Security Identifier (SID) to User Identifier (uid) Resolution System

Cole, Timothy D. timothy_d_cole at
Wed Jan 5 16:21:45 GMT 2000

> -----Original Message-----
> From:	Luke Kenneth Casson Leighton [SMTP:lkcl at]
> Sent:	Tuesday, January 04, 2000 20:49
> To:	Multiple recipients of list SAMBA-TECHNICAL
> Subject:	RE: Security Identifier (SID) to User Identifier (uid)
> Resolution  System
> On Tue, 4 Jan 2000, Steve Langasek wrote:
> > On Wed, 5 Jan 2000, Luke Kenneth Casson Leighton wrote:
> > 
> > > > 	Well, I said what I did under the assumption that there
> would be no
> > > > mapping from -2 back to any SID (i.e. the mapping function would
> fail).
> > 
> > > the mapping from SID to unknowwn uid MUST fail.  the mapping from uid
> to
> > > unknown SID MUST fail.
> > 
> > Wouldn't this be a cosmetic issue?  If the driver only allows access to
> the
> > resource if it can successfully map a uid/gid to an SID, and it's
> explicit
> > that the 'nobody' uid will *not* map to an SID, then it will only
> *appear*
> > that user 'nobody' has read/write/whatever access.  That, IMHO, is a lot
> > better than returning -1 from stat() and having to invent a new errno
> for the
> > occasion.  Returning a uid that no one on the system is supposed to be
> > using should be relatively harmless, as long as it doesn't mean that
> POSIX uid
> > isn't *really* granted illegitimate access to the file.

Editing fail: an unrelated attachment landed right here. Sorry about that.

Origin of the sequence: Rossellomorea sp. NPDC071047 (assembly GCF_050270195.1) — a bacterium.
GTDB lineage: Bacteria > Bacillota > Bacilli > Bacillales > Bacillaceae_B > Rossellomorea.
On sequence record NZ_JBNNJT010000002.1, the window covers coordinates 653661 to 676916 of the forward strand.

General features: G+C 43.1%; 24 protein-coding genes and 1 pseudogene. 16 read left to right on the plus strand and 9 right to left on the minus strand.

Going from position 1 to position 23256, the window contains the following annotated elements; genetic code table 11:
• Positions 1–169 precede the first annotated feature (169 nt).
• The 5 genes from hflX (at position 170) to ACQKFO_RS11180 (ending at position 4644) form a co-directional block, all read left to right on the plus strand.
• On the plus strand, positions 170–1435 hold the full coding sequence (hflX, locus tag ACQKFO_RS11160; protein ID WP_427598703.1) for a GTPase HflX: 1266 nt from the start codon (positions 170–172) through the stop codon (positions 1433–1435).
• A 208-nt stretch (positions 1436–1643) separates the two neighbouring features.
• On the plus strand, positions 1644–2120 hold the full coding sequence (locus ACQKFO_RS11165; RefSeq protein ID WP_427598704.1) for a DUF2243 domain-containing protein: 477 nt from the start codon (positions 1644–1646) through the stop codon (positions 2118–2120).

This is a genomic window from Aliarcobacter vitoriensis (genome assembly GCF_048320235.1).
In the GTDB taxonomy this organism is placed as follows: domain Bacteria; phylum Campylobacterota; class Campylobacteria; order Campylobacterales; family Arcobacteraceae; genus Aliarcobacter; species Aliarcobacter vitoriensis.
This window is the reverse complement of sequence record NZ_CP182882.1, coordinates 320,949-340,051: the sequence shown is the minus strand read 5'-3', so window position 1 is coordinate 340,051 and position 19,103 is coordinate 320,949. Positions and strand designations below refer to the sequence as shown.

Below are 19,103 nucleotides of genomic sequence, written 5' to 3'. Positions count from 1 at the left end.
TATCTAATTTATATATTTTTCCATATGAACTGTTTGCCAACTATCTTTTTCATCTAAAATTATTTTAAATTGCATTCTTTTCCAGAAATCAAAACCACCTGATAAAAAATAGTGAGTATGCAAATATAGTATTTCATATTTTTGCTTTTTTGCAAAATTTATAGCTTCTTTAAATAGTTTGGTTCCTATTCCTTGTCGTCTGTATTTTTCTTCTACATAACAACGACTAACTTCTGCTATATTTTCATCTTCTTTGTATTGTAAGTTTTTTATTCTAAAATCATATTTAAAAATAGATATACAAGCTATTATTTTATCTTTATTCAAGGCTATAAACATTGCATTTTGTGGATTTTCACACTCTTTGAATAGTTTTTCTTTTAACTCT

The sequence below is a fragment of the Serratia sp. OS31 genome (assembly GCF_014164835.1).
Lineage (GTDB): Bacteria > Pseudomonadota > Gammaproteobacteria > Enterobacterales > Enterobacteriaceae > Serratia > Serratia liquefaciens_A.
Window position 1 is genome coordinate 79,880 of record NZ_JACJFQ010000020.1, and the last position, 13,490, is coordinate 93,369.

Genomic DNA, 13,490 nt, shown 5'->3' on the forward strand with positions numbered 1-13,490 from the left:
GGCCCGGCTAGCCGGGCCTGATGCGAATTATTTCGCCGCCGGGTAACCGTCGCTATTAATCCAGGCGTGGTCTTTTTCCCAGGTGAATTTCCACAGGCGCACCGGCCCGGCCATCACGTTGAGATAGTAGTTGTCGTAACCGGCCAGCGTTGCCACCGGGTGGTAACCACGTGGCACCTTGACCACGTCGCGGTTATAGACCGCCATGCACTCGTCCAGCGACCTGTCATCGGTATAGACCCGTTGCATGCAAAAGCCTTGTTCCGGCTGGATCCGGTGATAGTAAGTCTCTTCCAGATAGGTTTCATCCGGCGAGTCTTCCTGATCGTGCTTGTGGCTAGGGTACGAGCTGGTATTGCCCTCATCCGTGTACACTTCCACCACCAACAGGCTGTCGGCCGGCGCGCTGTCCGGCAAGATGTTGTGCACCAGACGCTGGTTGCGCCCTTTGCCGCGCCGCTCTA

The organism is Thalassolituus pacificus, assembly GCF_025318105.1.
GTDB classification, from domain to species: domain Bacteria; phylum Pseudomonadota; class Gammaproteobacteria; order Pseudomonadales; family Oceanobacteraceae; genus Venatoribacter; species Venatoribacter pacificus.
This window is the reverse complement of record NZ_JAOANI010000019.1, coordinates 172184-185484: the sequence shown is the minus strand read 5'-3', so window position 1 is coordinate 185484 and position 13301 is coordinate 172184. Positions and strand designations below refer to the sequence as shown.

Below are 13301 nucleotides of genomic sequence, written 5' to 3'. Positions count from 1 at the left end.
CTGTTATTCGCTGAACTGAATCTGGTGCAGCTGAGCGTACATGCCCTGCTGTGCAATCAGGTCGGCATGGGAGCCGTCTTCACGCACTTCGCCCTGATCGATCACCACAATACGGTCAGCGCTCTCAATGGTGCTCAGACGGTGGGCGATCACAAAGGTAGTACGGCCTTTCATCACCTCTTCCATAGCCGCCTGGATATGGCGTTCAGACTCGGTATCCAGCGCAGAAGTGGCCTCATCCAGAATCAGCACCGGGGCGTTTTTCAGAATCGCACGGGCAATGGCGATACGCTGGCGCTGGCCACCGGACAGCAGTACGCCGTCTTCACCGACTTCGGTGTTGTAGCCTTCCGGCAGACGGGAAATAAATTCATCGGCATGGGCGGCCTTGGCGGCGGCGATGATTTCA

> hum, don't know exactly what's going on, here.  like i keep mentioning,
> i'm not a unix expert.
> as long as you're not telling me that you want to use nobody(-2) as an NT
> user, i think that's ok, but i don't quite get why.
> .. how does not mapping to a uid make a user "appear" to have rwx/
> acccess?  what kind of acess?  and are you referring to "user "appearing""
> as an nt user or a unix user?
	this is basically about stat() -- it's a single system call used to
fill out a structure with all the following information about a given file,
and is the only POSIX way to get the following information about a file:

	 - block device the filesystem is on
	 - the file's inode number
	 - the filesystem type (not in all Unices)
	 - the file's permissions set (rwx) and type
	 - number of links (directory entries referencing the file)
	 - the uid of the file's owner
	 - the gid of the file's owning group
	 - device id (for char and block devices only)
	 - the file size
	 - last access time
	 - last modification time
	 - last attribute change time

	If stat() fails, then it is impossible to determine any of this
information.  Many, many things rely on being able to stat() a file (under
normal circumstances, assuming the object exists, the only reason stat()
would fail is if the user did not have search(execute) permission on the
object's container).

	Consequently, we need SOMETHING to put in the st_uid and st_gid
fields if the SID is unknown.

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